The Sand Bay Rainy Lake Ice Road is open and ready to lead anglers to their houses.
The private road, plowed and maintained by Travis Thompson, has up to about 20 inches of ice below it, but surrounding areas may be a bit thinner.
“With this mild winter, we’re lucky to have it open,” Thompson said of the road last week. “Everybody that’s out there is happy.”
He urged people to take care on other parts of Rainy Lake, noting he believes the ice is just 7 inches at American Narrows and 6-9 inches at Rainy Lake City.
Meanwhile, Thompson said he enjoys creating the road, but said it’s not profitable at the rates he charges, knowing the thousands of dollars of wear and tear on his plow truck.
He said he believes one resort that plows and maintains a private ice road on Lake of the Woods charges $22 per entrance.
“They make more money in one day than I have made in seven years,” he said of his history with the road.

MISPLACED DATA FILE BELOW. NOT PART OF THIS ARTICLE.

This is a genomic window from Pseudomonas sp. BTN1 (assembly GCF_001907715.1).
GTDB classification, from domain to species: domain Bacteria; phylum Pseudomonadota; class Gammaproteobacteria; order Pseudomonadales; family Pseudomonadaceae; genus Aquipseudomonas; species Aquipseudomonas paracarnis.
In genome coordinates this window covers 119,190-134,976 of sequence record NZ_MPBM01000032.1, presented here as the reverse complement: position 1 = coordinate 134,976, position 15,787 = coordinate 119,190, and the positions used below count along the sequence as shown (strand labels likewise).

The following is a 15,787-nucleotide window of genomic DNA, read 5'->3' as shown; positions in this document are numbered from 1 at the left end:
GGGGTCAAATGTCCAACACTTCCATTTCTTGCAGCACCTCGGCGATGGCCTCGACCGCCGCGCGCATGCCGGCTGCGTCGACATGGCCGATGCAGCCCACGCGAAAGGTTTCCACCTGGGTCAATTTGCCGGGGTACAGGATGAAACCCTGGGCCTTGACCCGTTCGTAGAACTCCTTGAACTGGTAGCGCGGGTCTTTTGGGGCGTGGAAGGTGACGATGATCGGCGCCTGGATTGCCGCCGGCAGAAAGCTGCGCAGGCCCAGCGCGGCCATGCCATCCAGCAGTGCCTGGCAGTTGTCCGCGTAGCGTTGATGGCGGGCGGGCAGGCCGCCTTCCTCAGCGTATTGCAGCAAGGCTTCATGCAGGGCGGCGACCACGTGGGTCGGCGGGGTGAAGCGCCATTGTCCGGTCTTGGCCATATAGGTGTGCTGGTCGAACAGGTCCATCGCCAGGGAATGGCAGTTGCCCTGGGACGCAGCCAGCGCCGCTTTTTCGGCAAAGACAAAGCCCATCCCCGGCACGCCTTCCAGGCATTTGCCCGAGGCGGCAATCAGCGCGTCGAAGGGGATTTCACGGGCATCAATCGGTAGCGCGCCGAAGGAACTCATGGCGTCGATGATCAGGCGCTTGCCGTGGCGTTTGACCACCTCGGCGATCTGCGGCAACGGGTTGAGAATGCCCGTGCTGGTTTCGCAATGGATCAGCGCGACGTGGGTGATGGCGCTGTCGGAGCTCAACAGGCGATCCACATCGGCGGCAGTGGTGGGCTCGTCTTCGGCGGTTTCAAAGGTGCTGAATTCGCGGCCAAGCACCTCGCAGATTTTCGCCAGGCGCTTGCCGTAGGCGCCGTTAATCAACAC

He’s hoping to come closer to breaking even by offering two-, four- and six-person fish house rentals.
Sand Bay Ice Road
The ice road is accessible for a $5 daily pass, or a $150 season pass, and starts at Rainy Lake Marine, off Highway 11 east.
Pay the daily fee at the drop box at the access; contact Thompson at 218-244-4152 to buy a season pass, and to rent a house.
Thompson has a few guidelines for use of the road, adding that ice on other parts of the lake are experiencing slush and pressure ridges.
1. When placing a house on the ice, plow a large area and put the house smack in the middle of the bare ice.
2. Park 100 yards from the fish house; the ice may not support the combined weight of the house and the pick up. And, don’t park next to other pick ups — there are more fish away from other people, anyway.
3. Don’t use snow to bank the house; the ice may not support the house and the banked snow.
4. Don’t drive off the road, other than to place a house off it. Some ice roads may not be checked as much as the Sand Bay road for ice thickness.
5. Don’t place holes near snowbanks, as it will likely cause flooding and will make the bank heavier.
6. Drive slow. He said he’s witnessed people driving 40-50 mph on the road, and almost shut it down earlier this year because of it. The ice is likely thick enough now, but speed can cause ice to “flex” ahead of the vehicle, making it unstable.
7. Pick up your garbage. The law requires it, and Thompson is tired of picking it up for others.
8. Stop before the road’s end, which is just about 100 feet from the Canadian border.